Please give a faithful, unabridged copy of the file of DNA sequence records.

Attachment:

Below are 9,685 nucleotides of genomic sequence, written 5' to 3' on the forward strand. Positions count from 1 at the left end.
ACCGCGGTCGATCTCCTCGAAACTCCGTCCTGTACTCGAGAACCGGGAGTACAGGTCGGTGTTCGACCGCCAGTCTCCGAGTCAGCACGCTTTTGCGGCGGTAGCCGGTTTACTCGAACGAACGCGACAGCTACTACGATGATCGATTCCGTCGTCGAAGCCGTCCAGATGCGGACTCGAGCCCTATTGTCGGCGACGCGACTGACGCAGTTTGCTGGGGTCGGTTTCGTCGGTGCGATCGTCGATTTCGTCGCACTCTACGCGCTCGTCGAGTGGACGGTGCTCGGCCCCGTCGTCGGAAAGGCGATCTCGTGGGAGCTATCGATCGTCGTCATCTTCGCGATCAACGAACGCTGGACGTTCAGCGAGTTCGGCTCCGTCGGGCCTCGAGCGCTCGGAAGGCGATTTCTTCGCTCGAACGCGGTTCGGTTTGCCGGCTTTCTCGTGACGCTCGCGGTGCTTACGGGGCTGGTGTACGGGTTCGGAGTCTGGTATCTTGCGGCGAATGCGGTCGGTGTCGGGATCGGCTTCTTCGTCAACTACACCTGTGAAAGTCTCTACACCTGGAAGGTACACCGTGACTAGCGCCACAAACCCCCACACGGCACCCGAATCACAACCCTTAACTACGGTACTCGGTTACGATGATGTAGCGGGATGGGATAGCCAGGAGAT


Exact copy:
Below are 9,685 nucleotides of genomic sequence, written 5' to 3' on the forward strand. Positions count from 1 at the left end.
ACCGCGGTCGATCTCCTCGAAACTCCGTCCTGTACTCGAGAACCGGGAGTACAGGTCGGTGTTCGACCGCCAGTCTCCGAGTCAGCACGCTTTTGCGGCGGTAGCCGGTTTACTCGAACGAACGCGACAGCTACTACGATGATCGATTCCGTCGTCGAAGCCGTCCAGATGCGGACTCGAGCCCTATTGTCGGCGACGCGACTGACGCAGTTTGCTGGGGTCGGTTTCGTCGGTGCGATCGTCGATTTCGTCGCACTCTACGCGCTCGTCGAGTGGACGGTGCTCGGCCCCGTCGTCGGAAAGGCGATCTCGTGGGAGCTATCGATCGTCGTCATCTTCGCGATCAACGAACGCTGGACGTTCAGCGAGTTCGGCTCCGTCGGGCCTCGAGCGCTCGGAAGGCGATTTCTTCGCTCGAACGCGGTTCGGTTTGCCGGCTTTCTCGTGACGCTCGCGGTGCTTACGGGGCTGGTGTACGGGTTCGGAGTCTGGTATCTTGCGGCGAATGCGGTCGGTGTCGGGATCGGCTTCTTCGTCAACTACACCTGTGAAAGTCTCTACACCTGGAAGGTACACCGTGACTAGCGCCACAAACCCCCACACGGCACCCGAATCACAACCCTTAACTACGGTACTCGGTTACGATGATGTAGCGGGATGGGATAGCCAGGAGAT